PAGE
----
He died yesterday at 8.50 am at St Clair Medical Centre after a prolonged illness, cancer, said his daughter Eleanor. “He was ill for a while but he was managing over time,” she said.
Donaldson’s wife, Marjorie, said he had had a long battle with cancer. She said he leaves to mourn three children — John, Joye and Edmond, and five grandchildren.
“He was a good man for us — a wonderful father and grandfather,” said Marjorie. “We have nothing but good memories of him.”
The publication, Who’s Who of Trinidad and Tobago, said he was born on March 31, 1936, suggesting he died just 12 days short of his 77th birthday.
The son of the late John and Eudora Donaldson, he was educated at Rosary Boys’, Tranquility Boys’, Osmond High School, St Mary’s College, and the University of British Colombia (Canada). He served at TT’s diplomatic missions at the United Nations, Brussels, London and Washington DC. Donaldson’s father had been a Minister in the Cabinet of TT’s first Prime Minister, the late Dr Eric Williams. Donaldson’s daughter is now TT’s Solicitor-General, Eleanor (Joye) Donaldson- Honeywell SC.
PNM chairman, Franklin Khan, told Newsday of his sadness at Donaldson’s death.
“John Donaldson’s passing is a very sad moment for the Peoples National Movement,” said Khan. He said Donaldson represented an old brigade and was deeply cherished by the party. “He contributed tremendously as a Minister and an ambassador, and had served as Inspector of Missions.”
Khan said Donaldson was a stalwart for the PNM and had come from a strong PNM family including his father.
Khan hailed Donaldson’s patriotism, saying, “He loved his country and he represented a generation that had dedicated their lives to their country.”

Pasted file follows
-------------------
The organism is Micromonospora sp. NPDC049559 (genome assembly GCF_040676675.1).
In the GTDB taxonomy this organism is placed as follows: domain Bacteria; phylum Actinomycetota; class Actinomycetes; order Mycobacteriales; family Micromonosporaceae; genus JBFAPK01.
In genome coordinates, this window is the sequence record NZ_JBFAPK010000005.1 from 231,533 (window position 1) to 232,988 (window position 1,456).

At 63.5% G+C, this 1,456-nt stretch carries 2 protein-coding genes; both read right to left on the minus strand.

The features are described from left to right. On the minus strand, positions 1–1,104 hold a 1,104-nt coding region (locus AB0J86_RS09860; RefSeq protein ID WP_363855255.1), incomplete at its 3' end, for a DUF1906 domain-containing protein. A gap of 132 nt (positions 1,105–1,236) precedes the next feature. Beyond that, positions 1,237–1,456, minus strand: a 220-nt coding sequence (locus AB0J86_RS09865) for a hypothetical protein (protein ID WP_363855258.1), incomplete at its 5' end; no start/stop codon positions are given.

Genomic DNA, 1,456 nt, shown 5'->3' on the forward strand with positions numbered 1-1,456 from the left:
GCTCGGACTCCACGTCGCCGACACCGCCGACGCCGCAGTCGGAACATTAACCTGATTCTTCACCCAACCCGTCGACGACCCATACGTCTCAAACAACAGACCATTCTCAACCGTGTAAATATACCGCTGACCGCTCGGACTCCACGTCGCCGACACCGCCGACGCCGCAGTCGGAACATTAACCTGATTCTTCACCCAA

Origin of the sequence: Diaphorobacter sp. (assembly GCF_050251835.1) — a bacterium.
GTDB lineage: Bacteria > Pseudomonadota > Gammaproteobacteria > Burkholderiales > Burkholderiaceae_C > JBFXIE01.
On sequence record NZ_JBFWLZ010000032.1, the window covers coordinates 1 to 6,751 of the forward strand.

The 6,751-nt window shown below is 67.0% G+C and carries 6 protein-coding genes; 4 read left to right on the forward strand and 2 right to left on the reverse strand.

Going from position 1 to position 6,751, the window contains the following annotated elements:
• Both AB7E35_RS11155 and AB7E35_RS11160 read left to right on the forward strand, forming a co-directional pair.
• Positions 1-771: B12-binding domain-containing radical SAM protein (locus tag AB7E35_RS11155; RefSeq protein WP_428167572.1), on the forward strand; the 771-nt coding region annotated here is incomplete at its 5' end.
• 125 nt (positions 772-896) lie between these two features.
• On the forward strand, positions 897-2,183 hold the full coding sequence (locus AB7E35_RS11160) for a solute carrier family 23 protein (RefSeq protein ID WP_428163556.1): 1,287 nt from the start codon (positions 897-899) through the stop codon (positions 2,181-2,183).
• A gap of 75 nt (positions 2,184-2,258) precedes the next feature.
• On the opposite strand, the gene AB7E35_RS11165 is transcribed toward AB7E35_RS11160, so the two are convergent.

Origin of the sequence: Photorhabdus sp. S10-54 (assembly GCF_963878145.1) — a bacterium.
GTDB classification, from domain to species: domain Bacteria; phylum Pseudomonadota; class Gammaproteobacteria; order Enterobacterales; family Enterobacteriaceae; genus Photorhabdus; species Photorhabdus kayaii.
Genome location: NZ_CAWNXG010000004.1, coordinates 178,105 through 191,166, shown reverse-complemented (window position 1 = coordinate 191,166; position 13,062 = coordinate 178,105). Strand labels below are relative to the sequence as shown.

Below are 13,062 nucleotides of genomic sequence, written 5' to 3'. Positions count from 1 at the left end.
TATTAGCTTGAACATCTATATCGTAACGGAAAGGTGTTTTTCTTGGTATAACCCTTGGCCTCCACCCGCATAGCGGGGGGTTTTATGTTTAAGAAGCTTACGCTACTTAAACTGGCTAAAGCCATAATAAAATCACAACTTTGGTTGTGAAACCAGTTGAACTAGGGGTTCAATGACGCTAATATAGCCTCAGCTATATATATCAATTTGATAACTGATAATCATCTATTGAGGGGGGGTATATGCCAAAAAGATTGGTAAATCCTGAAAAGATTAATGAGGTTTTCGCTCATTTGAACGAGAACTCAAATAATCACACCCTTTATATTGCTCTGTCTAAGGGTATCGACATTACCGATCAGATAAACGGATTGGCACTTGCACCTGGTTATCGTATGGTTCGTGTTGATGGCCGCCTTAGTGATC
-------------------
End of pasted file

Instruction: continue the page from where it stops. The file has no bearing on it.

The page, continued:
Khan urged young people to follow Donaldson’s example of service, that just as President Anthony Carmona at his inauguration on Monday had urged everyone stop the ranting and raving and instead get together to build the country.
On a personal note, Khan recalled how well he and Donaldson had worked together when they had respectively been chairman and vice-chairman of the PNM.
While Khan was in a higher post to Donaldson, as a newcomer to politics Khan had relied on the sage advice offered by Donaldson as a political veteran. Donaldson’s tutoring was always offered with respect, related Khan.
PNM leader, Dr Keith Rowley, expressed his condolences in a statement sent to media houses from Balisier House.
“It is with a profound sense of grief and loss that I, on my own behalf and on behalf of the People’s National Movement (PNM) record the death of one of our great Party Stalwarts Mr. John S Donaldson, Junior,” wrote Rowley.
He said Donaldson was a dedicated and loyal party member who made a sterling contribution to the development of the PNM and to Trinidad and Tobago.
“Mr. Donaldson will be remembered as an authoritative figure who served as Vice Chairman of the Party for many years to 2010,” Rowley said.
“John Donaldson had an illustrious career in the Public Service as a diplomat including serving as Ambassador to Washington and as a politician, having served as a Senator from 1976 to 1981 and in the House of Representatives from 1981 to 1986 as Member of Parliament for Port- of- Spain North.”
He served Minister of Labour and Minister of National Security, and from 2002 to 2010 was the Inspector of Missions, recalled Rowley.
“John Donaldson will be remembered for his simple and unassuming lifestyle, for not only his role in the country’s history and as one of our outstanding athletes, but also for his incisive thought and his dry wit, for his love of family, love of country and love of the PNM,” Rowley said. “I extend my deepest sympathy to his wife Marjorie and his children John Junior, Joy and Edmond. May his soul rest in peace.”
Minister of National Security, Jack Warner, offered his and his Ministry’s condolences on the death of his predecessor.
“Mr Donaldson had the distinction of being the longest serving Minister of National Security — a total of nine years that spanned 1976 to 1985,” said Warner. “He was also the Member of Parliament for St Ann’s West and former Minister of Labour, Social Security and Co-operatives and former Minister of External Affairs, as well as a diplomat.
“Having spent such a long time in national service, Mr Donaldson would surely have left his mark on the institutions that he was a part of and on the persons with whom he interacted. As such, his contribution to national development cannot be quantified or expressed in simple terms. May his soul rest in peace.”